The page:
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Although You Can'T See It, Your Baby Is Getting Up To Some Pretty Cool Things In The Womb.

How Babies Respond in the Womb
Researchers first began to be curious about how babies respond in the womb when they noticed that pretty much immediately after birth, babies show a preference for their mother's voice. Did the babies learn their mothers' voices while they were still in the womb? Or did they just automatically know who their mothers were by nature?

Now, we know, of course, that babies do start learning and responding to the world while they are still in the womb. In fact, studies have shown us that babies start responding a lot earlier than you might expect when they are still in the womb. One 2015 study, for example, found that the earliest a baby was recorded responding to sound in the womb was 16 weeks old, which is actually before the ears are even fully developed. The study also found that talking and touching the baby in the womb directly affected the fetus and that fetuses will kick more and move more as a result.

Babies in utero can get startled, move around, urinate, and as every woman who's been pregnant knows, do a mean somersault. But what about crying? It seems like it would be difficult to tell if a baby is actually crying in the womb, thanks to all that amniotic fluid and the fact that a baby in the womb might not have much to complain about—after all, she's got a pretty cozy set-up going on in there.

What Happens When a Baby Cries?
Although you might think of crying as something that's pretty simple, there's actually a lot that goes into a cry. In order for a baby to accomplish crying, there has to be a lot of coordination between multiple systems in the body, including face muscles, airway regulation, and breathing. The main thing that needs to happen for a baby to cry is some sort of vocalization—aka sound. This study demonstrated that there is both a non-vocal and vocal component to crying. So when a baby starts learning how to cry in the womb, they are exhibiting the non-vocal side of a cry.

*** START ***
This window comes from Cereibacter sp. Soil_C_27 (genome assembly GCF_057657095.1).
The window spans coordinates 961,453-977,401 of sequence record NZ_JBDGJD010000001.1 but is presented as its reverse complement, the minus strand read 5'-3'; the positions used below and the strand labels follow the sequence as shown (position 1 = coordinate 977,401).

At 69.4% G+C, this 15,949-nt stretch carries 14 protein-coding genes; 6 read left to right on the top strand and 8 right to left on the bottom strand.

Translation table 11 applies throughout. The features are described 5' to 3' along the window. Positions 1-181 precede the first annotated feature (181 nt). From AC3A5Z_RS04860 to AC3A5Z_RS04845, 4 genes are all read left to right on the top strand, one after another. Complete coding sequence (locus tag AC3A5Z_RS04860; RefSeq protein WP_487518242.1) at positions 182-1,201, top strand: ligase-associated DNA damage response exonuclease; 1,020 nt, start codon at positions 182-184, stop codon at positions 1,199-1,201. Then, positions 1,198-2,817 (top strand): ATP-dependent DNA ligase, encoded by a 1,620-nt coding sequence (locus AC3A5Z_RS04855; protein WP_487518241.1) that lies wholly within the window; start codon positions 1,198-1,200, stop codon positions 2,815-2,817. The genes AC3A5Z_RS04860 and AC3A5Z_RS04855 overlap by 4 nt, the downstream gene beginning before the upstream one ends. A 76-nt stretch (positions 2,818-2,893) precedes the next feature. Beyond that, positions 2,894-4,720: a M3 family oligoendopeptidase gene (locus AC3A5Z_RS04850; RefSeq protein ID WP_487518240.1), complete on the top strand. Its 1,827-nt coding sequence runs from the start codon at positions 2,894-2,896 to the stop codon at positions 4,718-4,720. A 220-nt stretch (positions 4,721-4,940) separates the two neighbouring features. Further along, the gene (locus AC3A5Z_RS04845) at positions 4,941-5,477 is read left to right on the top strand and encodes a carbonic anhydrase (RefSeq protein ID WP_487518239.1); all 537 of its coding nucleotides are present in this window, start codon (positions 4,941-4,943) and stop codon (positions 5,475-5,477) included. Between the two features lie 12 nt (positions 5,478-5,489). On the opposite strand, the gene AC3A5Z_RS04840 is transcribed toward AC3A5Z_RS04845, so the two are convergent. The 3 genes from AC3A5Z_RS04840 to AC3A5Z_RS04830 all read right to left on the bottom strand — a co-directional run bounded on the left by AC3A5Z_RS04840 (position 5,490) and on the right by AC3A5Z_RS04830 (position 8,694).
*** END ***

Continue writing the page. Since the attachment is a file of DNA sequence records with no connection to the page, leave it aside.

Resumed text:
But what's most important to recognize with a baby crying is that a cry is actually an important developmental milestone. A baby being able to cry actually demonstrates that his or her brain and nervous system and body are working correctly to accomplish crying. So a cry is much more than meets the eye—a cry actually represents that your baby is:

Recognizing some sort of outside stimuli happening
Processing that the stimuli is something potentially harmful or threatening and thus a negative stimulus
Reacting to the stimuli through a set of multiple pathways, from physically moving away to trying to vocalize to brain sensory awareness
Crying ensures the baby is able to signal to a caregiver that he or she needs help, is in distress, or needs to be moved from a threatening situation and is literally a survival mechanism.

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